schizoid personality disorder


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schizoid

 [skiz´oid, skit´soid]
1. the traits of shyness, sensitivity, social withdrawal, and introversion that characterize a person with schizoid personality disorder.
2. a term used loosely to refer to any of a variety of characteristics related to schizophrenia, including schizophrenia-like traits said to indicate a predisposition to schizophrenia as well as any disorder other than schizophrenia either occurring in a relative of a schizophrenic or occurring more commonly than average in families of schizophrenics.
schizoid personality disorder a personality disorder marked by withdrawal from social relationships and a restricted range of emotional experience and expression. An individual with a schizoid personality lacks the capacity for, or interest in, social relationships, is cold and aloof, consistently prefers solitary activities, appears to take pleasure in few activities, and is indifferent to praise, criticism, or the feelings of others. Such a person does not, however, show the eccentricities of speech or behavior found in the schizotypal personality disorder.

schizoid personality disorder

1. an enduring and pervasive pattern of behavior in adulthood characterized by social withdrawal, emotional coldness or aloofness or restriction, and indifference to others.
2. a DSM diagnosis that is established when the specific criteria are met.

schizoid personality disorder

n.
A personality disorder characterized by indifference to forming relationships with others, reclusiveness, and a cold, detached affect.

schizoid personality disorder

301.20 DSM-IV Psychiatry A mental disorder characterized by '…a pervasive pattern of detachment from social relationships and a restricted range of expression of emotions in interpersonal settings.' Persons with SPD may have difficulties relating to others, are often reclusive and, as older adults, may live with their parents; onset in early adulthood. See Loner. Cf Schizophrenia.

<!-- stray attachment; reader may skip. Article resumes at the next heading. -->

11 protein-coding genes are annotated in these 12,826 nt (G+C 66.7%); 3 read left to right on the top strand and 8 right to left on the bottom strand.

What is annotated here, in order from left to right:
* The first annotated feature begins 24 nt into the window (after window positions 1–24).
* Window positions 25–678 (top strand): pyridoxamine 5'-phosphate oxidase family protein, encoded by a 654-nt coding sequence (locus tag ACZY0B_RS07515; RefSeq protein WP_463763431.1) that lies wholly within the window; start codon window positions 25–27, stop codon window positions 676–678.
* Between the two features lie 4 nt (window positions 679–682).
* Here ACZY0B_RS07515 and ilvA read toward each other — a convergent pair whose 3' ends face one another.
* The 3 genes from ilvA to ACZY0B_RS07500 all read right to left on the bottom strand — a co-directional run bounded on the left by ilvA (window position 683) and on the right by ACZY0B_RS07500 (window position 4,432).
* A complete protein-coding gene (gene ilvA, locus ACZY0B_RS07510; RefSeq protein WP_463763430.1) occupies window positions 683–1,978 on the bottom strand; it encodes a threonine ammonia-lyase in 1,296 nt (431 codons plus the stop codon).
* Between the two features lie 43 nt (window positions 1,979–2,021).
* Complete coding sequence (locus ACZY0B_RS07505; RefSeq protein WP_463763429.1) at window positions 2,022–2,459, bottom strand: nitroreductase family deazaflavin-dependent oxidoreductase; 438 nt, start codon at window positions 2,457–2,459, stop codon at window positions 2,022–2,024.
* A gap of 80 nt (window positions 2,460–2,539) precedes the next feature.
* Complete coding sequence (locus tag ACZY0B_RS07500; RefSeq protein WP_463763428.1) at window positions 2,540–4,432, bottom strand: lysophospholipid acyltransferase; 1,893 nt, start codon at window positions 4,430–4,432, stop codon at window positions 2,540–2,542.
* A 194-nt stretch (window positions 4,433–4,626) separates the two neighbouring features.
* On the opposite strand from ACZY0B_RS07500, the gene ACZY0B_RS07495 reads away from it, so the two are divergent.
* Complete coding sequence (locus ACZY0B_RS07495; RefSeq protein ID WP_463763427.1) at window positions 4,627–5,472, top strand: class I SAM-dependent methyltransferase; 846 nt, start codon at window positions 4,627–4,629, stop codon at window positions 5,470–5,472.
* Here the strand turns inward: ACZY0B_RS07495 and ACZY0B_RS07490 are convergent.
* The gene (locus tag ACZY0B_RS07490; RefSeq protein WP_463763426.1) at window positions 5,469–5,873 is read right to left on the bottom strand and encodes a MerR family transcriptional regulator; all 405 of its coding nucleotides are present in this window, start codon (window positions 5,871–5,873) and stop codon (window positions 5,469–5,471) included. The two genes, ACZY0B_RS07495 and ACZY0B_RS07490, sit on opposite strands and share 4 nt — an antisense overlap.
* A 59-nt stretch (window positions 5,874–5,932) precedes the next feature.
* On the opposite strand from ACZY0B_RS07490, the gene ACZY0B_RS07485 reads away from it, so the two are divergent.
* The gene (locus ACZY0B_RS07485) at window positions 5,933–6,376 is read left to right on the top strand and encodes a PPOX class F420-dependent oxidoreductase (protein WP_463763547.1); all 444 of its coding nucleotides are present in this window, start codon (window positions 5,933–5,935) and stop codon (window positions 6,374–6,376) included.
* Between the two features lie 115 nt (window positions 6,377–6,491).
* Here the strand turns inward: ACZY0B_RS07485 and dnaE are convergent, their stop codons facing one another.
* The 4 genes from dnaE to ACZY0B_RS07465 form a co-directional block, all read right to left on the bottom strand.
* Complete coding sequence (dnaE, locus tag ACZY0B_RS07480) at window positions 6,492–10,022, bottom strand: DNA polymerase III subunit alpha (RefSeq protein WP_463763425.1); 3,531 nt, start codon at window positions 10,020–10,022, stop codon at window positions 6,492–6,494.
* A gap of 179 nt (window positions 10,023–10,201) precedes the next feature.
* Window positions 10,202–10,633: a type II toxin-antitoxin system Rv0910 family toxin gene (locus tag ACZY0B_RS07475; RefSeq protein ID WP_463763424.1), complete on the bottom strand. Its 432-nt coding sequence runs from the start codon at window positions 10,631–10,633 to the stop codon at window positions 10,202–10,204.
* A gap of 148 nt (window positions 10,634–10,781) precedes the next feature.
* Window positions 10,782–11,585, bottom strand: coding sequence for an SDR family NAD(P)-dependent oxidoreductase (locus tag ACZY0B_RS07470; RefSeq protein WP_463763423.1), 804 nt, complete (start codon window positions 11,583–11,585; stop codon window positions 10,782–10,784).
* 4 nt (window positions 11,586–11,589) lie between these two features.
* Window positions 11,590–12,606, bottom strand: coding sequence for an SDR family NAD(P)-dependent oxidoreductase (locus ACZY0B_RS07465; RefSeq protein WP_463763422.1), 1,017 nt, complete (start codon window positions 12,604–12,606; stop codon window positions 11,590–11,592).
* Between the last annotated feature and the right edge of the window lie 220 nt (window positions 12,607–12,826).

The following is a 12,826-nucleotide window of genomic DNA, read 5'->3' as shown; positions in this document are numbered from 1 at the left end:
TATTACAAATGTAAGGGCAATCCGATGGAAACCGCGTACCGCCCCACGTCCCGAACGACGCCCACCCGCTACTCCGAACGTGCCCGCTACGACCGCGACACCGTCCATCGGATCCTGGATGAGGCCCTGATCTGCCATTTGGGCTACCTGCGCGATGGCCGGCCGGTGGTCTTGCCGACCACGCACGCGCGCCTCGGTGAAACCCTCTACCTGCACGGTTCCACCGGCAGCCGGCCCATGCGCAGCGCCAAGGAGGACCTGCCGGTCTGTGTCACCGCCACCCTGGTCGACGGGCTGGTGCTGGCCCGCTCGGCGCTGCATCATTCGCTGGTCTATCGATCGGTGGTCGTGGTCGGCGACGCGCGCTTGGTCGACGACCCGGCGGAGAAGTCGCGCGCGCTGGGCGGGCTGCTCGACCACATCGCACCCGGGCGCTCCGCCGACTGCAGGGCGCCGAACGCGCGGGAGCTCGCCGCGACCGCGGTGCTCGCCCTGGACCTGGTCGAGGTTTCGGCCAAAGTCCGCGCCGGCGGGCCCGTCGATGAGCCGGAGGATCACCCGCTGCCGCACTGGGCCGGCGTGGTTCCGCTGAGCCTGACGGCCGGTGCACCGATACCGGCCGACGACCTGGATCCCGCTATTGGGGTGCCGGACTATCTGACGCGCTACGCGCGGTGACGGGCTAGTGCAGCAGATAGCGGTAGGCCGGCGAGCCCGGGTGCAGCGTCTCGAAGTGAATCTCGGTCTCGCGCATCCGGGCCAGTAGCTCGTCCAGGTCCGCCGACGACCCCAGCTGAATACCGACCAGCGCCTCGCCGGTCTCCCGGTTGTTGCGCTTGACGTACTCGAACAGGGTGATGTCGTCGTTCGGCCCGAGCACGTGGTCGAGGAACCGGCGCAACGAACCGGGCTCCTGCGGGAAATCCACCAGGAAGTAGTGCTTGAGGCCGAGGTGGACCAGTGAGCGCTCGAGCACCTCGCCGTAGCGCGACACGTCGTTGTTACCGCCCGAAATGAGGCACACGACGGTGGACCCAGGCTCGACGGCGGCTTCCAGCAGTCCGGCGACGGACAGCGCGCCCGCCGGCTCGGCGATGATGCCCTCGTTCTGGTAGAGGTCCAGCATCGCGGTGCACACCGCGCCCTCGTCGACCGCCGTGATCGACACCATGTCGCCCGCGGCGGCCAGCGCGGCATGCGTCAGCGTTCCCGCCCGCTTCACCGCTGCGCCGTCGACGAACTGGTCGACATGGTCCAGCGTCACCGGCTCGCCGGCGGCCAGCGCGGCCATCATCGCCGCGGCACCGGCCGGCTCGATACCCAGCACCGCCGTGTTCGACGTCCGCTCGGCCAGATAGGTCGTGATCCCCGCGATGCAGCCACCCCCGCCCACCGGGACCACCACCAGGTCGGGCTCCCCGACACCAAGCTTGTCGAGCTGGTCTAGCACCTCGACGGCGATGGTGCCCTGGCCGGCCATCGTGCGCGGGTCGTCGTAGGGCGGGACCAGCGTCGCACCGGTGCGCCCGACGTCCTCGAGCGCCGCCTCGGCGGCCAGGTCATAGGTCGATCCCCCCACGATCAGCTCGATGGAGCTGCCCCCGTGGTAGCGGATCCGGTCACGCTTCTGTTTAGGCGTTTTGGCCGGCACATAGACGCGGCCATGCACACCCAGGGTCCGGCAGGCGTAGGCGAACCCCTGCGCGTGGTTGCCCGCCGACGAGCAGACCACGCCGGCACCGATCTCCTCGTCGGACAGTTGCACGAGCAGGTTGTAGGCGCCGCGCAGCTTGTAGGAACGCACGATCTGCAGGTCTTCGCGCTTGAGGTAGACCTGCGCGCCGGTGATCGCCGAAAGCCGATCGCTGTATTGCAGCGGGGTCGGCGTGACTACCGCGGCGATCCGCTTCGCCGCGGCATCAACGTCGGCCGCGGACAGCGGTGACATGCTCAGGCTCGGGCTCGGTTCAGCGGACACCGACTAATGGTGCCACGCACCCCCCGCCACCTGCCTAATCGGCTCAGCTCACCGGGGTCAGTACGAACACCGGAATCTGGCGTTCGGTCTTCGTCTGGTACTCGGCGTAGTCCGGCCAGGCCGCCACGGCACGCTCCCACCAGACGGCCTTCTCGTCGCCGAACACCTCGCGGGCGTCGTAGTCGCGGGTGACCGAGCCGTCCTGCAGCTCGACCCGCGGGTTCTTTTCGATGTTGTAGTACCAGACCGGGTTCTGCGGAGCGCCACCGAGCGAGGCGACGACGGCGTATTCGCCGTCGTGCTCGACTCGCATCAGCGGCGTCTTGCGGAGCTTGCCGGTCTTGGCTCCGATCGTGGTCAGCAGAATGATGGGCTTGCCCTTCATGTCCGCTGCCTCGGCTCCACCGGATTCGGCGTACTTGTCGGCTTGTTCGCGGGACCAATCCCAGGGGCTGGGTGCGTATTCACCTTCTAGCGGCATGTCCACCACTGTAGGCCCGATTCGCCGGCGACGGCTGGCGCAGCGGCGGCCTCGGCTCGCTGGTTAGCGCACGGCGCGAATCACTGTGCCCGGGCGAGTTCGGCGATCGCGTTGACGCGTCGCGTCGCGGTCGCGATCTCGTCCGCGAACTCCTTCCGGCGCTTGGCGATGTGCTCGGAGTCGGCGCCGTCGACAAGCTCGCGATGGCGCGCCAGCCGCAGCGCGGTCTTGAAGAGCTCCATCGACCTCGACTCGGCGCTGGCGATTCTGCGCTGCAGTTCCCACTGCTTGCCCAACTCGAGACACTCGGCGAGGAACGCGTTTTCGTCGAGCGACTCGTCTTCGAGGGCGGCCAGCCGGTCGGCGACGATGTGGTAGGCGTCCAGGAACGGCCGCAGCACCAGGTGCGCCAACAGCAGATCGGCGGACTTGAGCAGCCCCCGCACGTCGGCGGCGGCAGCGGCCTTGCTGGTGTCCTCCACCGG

schiz·oid per·son·al·i·ty

, schizoid personality disorder (skiz'oyd pĕr'sŏn-al'i-tē, dis-ōr'dĕr)
An enduring and pervasive pattern of behavior in adulthood characterized by social withdrawal, emotional coldness or aloofness or restriction, and indifference to others.

schiz·oid per·son·al·i·ty dis·or·der

(skitsoyd pĕrsŏ-nali-tē dis-ōrdĕr)
Enduring and pervasive pattern of behavior in adulthood characterized by social withdrawal, emotional coldness, aloofness, and indifference to others.
References in periodicals archive ?
The exceptions were antisocial and schizoid personality disorders. The internal consistencies of the 12 categories ranged from the highly acceptable - borderline and antisocial both had [Alpha] [greater than] .7 - to low or unacceptable - schizotypal, dependent and obsessive-compulsive were at or below .5 and schizoid was the lowest at .29.
The reliability of this instrument in terms of internal consistency and temporal stability appears to be relatively modest, with alphas ranging between .59 for the narcissistic and the schizoid personality disorder scales to .78 for the antisocial personality disorder scale, with a mean of .66; for ICD-10 alphas range from .44 for the dis-social personality disorder scale to .75 for the borderline personality disorder scale, with a mean alpha of .64.
Except for Elizabeth Fox-Genovese's fine study of the "pervasive voice of 'motherlessness'" in the novel (2) and Cynthia Griffin Wolff's interpretation of Edna as a woman with a schizoid personality disorder, (3) we have paid too little attention to the making of Edna's personality.
In fact, because of his substantial schizoid personality disorder features, psychopathic traits, and schizotypal pathology, Mr.
* Schizoid personality disorder is the least frequent diagnosis.
The least common diagnoses were schizoid personality disorder, seen in 5% of the sample, and schizotypal personality disorder, histrionic personality disorder, and dependent personality disorder, each seen in 4% of the sample.
WEST, M., ROSE, S., SHELDON-KELLER, A., 1994, Assessment of patterns of insecure attachment in adults and application to dependent and schizoid personality disorders, Journal of Personality Disorders, 8, 3, 249-256.